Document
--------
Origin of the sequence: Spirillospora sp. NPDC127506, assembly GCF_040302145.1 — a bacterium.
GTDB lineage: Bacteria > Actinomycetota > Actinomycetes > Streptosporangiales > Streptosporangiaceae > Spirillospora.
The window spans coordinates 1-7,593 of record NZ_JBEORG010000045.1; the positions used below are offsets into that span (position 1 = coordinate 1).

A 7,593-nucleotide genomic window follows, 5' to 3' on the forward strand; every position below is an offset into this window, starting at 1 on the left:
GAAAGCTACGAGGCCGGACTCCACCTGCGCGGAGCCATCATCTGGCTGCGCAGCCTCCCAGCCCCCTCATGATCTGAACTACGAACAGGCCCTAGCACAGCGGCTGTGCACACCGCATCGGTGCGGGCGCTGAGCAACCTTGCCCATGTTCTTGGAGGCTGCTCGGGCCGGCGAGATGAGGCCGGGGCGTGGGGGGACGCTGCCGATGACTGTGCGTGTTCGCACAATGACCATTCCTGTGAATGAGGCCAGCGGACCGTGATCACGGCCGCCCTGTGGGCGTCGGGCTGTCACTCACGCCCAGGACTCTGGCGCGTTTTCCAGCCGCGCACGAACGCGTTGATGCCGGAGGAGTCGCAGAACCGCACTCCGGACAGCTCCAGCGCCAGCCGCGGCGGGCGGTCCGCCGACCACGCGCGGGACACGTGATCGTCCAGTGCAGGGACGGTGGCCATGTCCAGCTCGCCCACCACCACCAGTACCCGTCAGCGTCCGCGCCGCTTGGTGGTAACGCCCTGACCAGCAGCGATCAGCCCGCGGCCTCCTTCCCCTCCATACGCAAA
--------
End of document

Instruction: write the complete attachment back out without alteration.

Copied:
Origin of the sequence: Spirillospora sp. NPDC127506, assembly GCF_040302145.1 — a bacterium.
GTDB lineage: Bacteria > Actinomycetota > Actinomycetes > Streptosporangiales > Streptosporangiaceae > Spirillospora.
The window spans coordinates 1-7,593 of record NZ_JBEORG010000045.1; the positions used below are offsets into that span (position 1 = coordinate 1).

A 7,593-nucleotide genomic window follows, 5' to 3' on the forward strand; every position below is an offset into this window, starting at 1 on the left:
GAAAGCTACGAGGCCGGACTCCACCTGCGCGGAGCCATCATCTGGCTGCGCAGCCTCCCAGCCCCCTCATGATCTGAACTACGAACAGGCCCTAGCACAGCGGCTGTGCACACCGCATCGGTGCGGGCGCTGAGCAACCTTGCCCATGTTCTTGGAGGCTGCTCGGGCCGGCGAGATGAGGCCGGGGCGTGGGGGGACGCTGCCGATGACTGTGCGTGTTCGCACAATGACCATTCCTGTGAATGAGGCCAGCGGACCGTGATCACGGCCGCCCTGTGGGCGTCGGGCTGTCACTCACGCCCAGGACTCTGGCGCGTTTTCCAGCCGCGCACGAACGCGTTGATGCCGGAGGAGTCGCAGAACCGCACTCCGGACAGCTCCAGCGCCAGCCGCGGCGGGCGGTCCGCCGACCACGCGCGGGACACGTGATCGTCCAGTGCAGGGACGGTGGCCATGTCCAGCTCGCCCACCACCACCAGTACCCGTCAGCGTCCGCGCCGCTTGGTGGTAACGCCCTGACCAGCAGCGATCAGCCCGCGGCCTCCTTCCCCTCCATACGCAAA